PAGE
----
Commenting on the recent ruling of the Court of Justice of the European Union about users' data, Facebook says that the Court’s ruling raises critical questions for freedom of expression.
The Court of Justice of the European Union ruled that European Union countries can order the removal of content not only in their own country, but all over the world. The ruling also opened the door for courts to order the removal of content that is similar to the illegal speech, meaning that something you posted on Facebook might be removed even if you knew nothing about the earlier post that a European country had deemed illegal.
According to By Monika Bickert, VP, Global Policy Management, Facebook, the ruling undermines the long-standing principle that one country does not have the right to impose its laws on another country. "This is especially important with laws governing speech, because what is legally acceptable varies considerably in different parts of the world and even within the EU. The ruling also opens the door for other countries around the world, including non-democratic countries who severely limit speech, to demand the same power," Bickert said.
Facebook's executive added that the ruling |might lead to a situation in which private internet companies could be forced to rely on automated technologies to police and remove “equivalent” illegal speech."
The ruling arose from a case brought by an Austrian politician. The post in question shared a news article in which the Austrian politician had outlined her and her party’s views on immigration, together with a comment from a Facebook user strongly critiquing the Austrian politician.
Although it was not against Facebook's rules, a court in Austria found that this violated Austrian law, and Facebook made the post unavailable in Austria.
This was not enough for the Austrian court, which asked that Facebook remove this post worldwide and also remove similar content criticising this politician. The matter was referred to the Court of Justice of the European Union.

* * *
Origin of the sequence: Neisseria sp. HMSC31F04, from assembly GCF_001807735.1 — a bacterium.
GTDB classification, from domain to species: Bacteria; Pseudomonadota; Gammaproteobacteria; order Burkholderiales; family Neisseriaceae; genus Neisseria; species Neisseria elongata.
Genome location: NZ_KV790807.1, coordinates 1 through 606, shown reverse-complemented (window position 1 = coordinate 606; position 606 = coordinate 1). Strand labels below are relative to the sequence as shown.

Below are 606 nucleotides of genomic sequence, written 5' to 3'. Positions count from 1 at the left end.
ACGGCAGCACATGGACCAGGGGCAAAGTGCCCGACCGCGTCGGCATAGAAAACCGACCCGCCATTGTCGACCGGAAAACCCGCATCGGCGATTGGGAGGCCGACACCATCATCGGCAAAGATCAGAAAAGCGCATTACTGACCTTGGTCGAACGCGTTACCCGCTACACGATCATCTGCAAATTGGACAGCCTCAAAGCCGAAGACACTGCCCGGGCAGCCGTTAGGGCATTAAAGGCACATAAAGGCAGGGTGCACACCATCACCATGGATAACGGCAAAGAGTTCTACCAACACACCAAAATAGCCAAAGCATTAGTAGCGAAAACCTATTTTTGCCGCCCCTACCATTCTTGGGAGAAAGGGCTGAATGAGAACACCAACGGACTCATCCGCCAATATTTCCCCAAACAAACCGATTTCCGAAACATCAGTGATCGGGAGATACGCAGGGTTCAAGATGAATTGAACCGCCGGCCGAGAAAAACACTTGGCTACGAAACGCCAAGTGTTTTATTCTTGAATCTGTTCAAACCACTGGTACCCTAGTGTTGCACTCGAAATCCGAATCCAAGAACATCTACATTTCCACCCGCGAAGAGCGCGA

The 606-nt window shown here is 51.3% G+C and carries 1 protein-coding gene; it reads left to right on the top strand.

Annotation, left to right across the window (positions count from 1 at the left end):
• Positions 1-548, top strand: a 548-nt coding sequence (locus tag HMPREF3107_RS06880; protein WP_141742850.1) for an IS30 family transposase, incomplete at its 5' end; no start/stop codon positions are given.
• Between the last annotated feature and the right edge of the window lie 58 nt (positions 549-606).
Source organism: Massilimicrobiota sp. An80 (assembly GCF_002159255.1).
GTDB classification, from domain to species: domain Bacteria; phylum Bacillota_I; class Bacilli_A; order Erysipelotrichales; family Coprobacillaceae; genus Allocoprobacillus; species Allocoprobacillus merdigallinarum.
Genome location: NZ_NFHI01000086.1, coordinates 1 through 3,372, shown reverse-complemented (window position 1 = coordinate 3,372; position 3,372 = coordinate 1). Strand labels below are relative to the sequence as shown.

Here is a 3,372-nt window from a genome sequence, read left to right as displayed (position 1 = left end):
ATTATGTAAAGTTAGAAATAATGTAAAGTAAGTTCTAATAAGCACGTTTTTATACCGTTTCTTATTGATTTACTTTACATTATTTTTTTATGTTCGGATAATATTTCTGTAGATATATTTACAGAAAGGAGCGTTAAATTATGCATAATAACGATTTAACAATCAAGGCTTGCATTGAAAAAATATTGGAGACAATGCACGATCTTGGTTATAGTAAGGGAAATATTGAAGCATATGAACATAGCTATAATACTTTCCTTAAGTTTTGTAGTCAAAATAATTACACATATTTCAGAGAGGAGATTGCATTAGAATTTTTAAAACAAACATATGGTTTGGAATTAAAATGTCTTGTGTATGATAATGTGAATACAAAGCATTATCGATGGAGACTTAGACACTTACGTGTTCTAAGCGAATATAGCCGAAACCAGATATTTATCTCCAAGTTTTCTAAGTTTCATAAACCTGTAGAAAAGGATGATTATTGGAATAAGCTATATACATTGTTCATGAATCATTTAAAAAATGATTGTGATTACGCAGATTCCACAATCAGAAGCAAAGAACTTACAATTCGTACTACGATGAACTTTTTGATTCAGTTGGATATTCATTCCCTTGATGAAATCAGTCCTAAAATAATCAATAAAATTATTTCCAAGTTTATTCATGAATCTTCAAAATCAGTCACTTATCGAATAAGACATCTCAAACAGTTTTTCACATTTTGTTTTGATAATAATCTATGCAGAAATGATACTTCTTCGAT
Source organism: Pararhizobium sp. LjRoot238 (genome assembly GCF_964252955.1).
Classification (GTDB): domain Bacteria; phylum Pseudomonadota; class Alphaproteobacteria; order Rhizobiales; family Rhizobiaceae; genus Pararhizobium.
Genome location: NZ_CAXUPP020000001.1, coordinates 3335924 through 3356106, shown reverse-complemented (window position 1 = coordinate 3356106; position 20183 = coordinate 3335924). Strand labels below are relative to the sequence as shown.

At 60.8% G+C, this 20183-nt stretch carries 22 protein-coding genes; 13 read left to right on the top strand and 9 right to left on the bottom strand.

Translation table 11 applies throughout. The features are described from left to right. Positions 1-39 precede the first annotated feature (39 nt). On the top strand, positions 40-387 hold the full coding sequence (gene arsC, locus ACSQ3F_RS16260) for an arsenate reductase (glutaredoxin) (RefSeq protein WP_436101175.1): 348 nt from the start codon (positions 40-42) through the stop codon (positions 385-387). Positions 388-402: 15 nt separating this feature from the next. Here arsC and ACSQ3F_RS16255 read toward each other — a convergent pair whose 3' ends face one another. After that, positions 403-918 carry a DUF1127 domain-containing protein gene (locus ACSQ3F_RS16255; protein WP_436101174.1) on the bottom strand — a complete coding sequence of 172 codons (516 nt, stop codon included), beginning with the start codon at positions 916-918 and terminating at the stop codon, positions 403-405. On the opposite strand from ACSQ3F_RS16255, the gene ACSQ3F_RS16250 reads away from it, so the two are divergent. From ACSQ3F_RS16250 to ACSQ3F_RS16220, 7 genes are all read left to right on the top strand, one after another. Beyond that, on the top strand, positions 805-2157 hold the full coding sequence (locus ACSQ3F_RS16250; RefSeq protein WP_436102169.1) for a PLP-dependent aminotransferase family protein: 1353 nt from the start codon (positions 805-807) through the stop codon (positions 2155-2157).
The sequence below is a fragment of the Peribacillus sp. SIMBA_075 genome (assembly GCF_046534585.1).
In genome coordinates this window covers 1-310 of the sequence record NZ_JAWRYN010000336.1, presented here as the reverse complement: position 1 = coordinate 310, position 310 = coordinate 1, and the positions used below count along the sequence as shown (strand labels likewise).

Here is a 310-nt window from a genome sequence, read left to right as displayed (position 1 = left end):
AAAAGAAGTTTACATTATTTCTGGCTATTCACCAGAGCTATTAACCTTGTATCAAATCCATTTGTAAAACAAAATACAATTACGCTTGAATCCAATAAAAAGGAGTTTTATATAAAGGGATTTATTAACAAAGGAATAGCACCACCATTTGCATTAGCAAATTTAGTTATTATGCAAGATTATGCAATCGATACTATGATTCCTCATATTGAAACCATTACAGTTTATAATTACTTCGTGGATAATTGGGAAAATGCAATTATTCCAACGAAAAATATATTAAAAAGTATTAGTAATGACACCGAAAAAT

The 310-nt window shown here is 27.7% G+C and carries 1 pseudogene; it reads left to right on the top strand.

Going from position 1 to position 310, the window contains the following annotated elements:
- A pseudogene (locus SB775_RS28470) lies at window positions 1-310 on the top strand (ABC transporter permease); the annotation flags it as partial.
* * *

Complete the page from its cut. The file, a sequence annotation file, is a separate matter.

National courts will play the primary role in implementing this ruling.
Below is Mark Zuckerberg’s comments on this issue below from last week’s public Q&A.
“There was this European Court of Justice ruling on content and speech which basically said that one country in Europe presumably can enforce its speech rules outside of the country itself which, I think, is just a very troubling precedent to set. A lot of what we do internally is focused on giving people a voice, on enabling more freedom of expression, allowing people to express all the things they want and there are a lot of challenges to that. Some are cultural. There are safety issues. We want to make a welcoming community. Some of the stuff people want to post there are real issues and we need to deal with that, but there are a lot of policy and legal issues around the world and that’s an area where we are constantly engaging with different governments and pushing back. The current set of things that we do are: when a government is democratic and has good rule of law, we generally will follow the local laws in that country. So if someone posts something we won’t show it in that country if it is against the laws in that country, but we haven’t had any precedent where any country has tried to say ‘hey, you can’t do that outside of our country.’ We have had precedents but we have successfully fought them. This is one where a lot of the details of exactly how this gets implemented are going to depend on national courts across Europe, and what they define as the same content versus roughly equivalent content. This is something we and other services will be litigating and getting clarity on what this means. I know we talk about free expression as a value and I thought this was a fairly troubling development.”